Every summer, the town of Banff and the Whyte Museum of the Canadian Rockies host Doors Open Banff, which gives visitors a chance to peek inside heritage buildings throughout the town. All photos by Meghan Krauss.
About Meghan KraussMeghan Krauss is a practicing photographic artist who was born and raised in Prince Albert, SK. She holds a Master of Fine Arts degree from the University of Windsor, Windsor, ON (2012) and a Bachelor of Fine Arts degree from the University of Saskatchewan, Saskatoon, SK (2005). www.meghankrauss.com
Postponed by the late June flood, our rescheduled annual Performance in the Park concert got onstage on September 21, with opener Danny Michel and co-headliners Adam Cohen and Serena Ryder. Set up on our temporary stage, which we moved down to the Parks Canada administration grounds for the show, PiP has become one of the most popular concerts on our calendar.
Performance in the Park is produced as a partnership between The Banff Centre, Parks Canada, and Banff Lake Louise Tourism. All photos by Meghan Krauss.
When I found myself between snowboarding and hiking seasons this month, I took in a few of the events for springstART, a three-week festival of art, culture, and local history that takes over Banff in April. I’ve always been fascinated with observing home interiors, so the Whyte Museum of the Canadian Rockies heritage home tours was at the top of my list. I did three intimate tours, through rustic homes filled with relics of world travels and Banff paraphernalia: the home of philanthropists, world travellers, and visual artists Peter and Catharine Whyte, collectors and community leaders Philip and Pearl Moore, and the former home of Norman and Georgina Luxton.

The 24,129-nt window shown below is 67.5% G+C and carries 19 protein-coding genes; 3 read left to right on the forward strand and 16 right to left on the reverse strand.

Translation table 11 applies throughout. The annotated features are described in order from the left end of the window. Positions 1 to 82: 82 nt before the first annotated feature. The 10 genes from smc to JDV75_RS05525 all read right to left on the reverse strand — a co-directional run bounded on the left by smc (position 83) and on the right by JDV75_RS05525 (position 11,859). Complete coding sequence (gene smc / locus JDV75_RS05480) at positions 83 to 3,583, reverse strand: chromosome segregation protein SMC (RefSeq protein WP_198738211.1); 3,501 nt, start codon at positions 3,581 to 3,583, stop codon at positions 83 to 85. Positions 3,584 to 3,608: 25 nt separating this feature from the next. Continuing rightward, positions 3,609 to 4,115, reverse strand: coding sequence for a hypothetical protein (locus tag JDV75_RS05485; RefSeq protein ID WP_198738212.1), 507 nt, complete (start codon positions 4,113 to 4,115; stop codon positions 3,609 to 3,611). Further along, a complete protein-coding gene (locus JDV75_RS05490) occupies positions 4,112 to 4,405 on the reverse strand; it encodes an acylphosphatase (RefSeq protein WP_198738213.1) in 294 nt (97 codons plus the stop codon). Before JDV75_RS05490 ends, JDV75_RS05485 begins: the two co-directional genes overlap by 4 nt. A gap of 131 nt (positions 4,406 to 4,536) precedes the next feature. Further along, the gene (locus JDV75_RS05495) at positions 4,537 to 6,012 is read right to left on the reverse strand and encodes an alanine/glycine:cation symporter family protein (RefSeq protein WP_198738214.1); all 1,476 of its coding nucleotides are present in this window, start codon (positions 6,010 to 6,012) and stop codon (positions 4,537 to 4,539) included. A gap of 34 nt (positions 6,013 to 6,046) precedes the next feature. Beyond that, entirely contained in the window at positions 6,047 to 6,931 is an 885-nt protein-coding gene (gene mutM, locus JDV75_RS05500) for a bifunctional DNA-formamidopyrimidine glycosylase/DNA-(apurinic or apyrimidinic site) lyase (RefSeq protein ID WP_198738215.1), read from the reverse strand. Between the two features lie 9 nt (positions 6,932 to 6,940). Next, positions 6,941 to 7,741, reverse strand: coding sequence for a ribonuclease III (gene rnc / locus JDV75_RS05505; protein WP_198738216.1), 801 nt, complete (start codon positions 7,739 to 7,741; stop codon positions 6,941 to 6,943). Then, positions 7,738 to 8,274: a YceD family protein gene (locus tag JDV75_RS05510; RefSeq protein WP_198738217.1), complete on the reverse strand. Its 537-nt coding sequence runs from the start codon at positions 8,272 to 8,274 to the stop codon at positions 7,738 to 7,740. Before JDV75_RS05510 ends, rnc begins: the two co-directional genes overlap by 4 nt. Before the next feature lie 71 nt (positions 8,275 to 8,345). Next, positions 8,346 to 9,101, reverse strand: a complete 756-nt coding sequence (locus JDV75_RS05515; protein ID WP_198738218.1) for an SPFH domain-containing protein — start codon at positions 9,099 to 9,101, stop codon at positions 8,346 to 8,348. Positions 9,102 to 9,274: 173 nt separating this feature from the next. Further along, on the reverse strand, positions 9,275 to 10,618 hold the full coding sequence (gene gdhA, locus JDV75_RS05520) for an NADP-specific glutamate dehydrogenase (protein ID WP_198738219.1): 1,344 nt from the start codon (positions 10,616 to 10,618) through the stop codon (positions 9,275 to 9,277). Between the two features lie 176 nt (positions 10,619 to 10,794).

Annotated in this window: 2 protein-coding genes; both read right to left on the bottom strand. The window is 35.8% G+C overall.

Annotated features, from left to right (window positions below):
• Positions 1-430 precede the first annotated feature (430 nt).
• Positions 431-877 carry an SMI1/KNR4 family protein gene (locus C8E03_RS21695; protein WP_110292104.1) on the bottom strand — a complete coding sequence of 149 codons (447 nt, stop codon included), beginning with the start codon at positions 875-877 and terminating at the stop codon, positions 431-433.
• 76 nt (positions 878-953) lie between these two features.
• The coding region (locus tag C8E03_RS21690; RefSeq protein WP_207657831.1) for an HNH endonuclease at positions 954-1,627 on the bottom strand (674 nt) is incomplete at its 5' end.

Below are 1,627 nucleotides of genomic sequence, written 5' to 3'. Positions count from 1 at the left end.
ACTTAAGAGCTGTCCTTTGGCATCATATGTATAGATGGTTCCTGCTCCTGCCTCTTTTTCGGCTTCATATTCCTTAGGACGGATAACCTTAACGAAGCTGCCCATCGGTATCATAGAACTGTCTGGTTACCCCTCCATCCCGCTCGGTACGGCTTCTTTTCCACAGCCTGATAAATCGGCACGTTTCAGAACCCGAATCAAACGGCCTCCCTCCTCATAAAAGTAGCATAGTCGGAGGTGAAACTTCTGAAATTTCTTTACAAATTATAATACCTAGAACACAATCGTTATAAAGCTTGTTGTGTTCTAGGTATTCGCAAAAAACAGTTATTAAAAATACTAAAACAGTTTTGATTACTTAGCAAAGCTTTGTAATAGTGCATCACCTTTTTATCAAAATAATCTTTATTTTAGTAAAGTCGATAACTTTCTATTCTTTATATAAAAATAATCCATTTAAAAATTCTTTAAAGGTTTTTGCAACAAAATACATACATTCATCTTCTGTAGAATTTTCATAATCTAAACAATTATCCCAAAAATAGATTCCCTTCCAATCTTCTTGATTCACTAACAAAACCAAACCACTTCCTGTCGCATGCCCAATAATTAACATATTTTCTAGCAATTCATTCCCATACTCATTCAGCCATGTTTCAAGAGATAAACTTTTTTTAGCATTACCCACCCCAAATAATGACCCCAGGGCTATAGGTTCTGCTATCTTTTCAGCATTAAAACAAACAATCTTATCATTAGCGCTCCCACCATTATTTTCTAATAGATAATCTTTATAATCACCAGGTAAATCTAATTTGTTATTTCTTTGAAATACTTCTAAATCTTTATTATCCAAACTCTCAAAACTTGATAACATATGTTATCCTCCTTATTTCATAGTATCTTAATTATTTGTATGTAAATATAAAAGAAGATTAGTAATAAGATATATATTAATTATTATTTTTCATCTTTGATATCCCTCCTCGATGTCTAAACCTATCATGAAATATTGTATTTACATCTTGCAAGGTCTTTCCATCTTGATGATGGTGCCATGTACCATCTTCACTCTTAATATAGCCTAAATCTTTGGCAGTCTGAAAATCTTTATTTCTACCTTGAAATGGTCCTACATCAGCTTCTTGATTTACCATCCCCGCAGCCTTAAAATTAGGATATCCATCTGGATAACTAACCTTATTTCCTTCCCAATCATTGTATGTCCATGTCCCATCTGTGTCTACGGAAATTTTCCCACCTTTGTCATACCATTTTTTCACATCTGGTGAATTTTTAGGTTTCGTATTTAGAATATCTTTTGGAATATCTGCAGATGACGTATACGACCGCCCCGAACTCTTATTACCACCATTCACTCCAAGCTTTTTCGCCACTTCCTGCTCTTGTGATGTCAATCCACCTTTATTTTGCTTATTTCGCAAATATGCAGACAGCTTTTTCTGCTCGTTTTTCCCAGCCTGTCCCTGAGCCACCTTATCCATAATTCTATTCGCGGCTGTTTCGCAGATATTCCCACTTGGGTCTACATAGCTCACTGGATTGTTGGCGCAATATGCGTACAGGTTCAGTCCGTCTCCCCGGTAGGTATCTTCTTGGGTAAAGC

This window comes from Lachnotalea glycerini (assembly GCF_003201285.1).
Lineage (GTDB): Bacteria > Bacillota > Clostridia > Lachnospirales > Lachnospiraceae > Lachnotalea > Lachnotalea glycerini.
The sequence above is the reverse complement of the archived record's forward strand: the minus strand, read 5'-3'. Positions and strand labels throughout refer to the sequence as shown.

I also visited the Buffalo Nations Luxton Museum, where a tour guide explained the lives of the Stoney/Nakoda and other Treaty 7 First Nations people indigenous to the area. And fittingly, because ART is highlighted in the name of the festival, there were lots of galleries and art exhibitions to see, including at The Banff Centre’s Walter Phillips Gallery, the Whyte Museum, Canada House Gallery, Willock & Sax Gallery, and others, along with a public art installation launch took place in the alley behind Town Hall.
Banff National Park’s Snow Days is a month-long festival exploring traditional winter activities such as roasting chestnuts and learning to skate, snowshoe, curl, cross-country ski, downhill ski, or snowboard. The Ice Magic Festival at Lake Louise offered world-class ice carving competitions, skating on the lake, sleigh rides, and tours of The Fairmont Chateau Lake Louise and area. Avalanche safety demonstrations were held at Sunshine Village and The Lake Louise Ski area, while The Banff Centre presented our annual Avalanche Awareness Night, which aims to help make skiers and boarders more aware of the avalanche risks associated with backcountry and out-of-bounds travel.
Beyond the classic activities associated with a Canadian winter, there are always other activities to be enjoyed. The Banff Centre’s Walter Phillips Gallery presented Drawn to Nature in the Banff Park National Historic Site, there were old time movies to be watched at the Banff Visitor Centre, and those who were interested could take part in photography workshops, or don a heritage bathing suit at Banff’s Upper Hot Springs. The Banff Mountain Film & Book Festival also screened selections of some of the best short winter films from past festivals in the comfort of the Elk & Oarsman Restaurant & Pub.Topping off the festival, the Take it to the Street Tournament allowed onlookers and participants to celebrate in the quintessentially Canadian game of street hockey.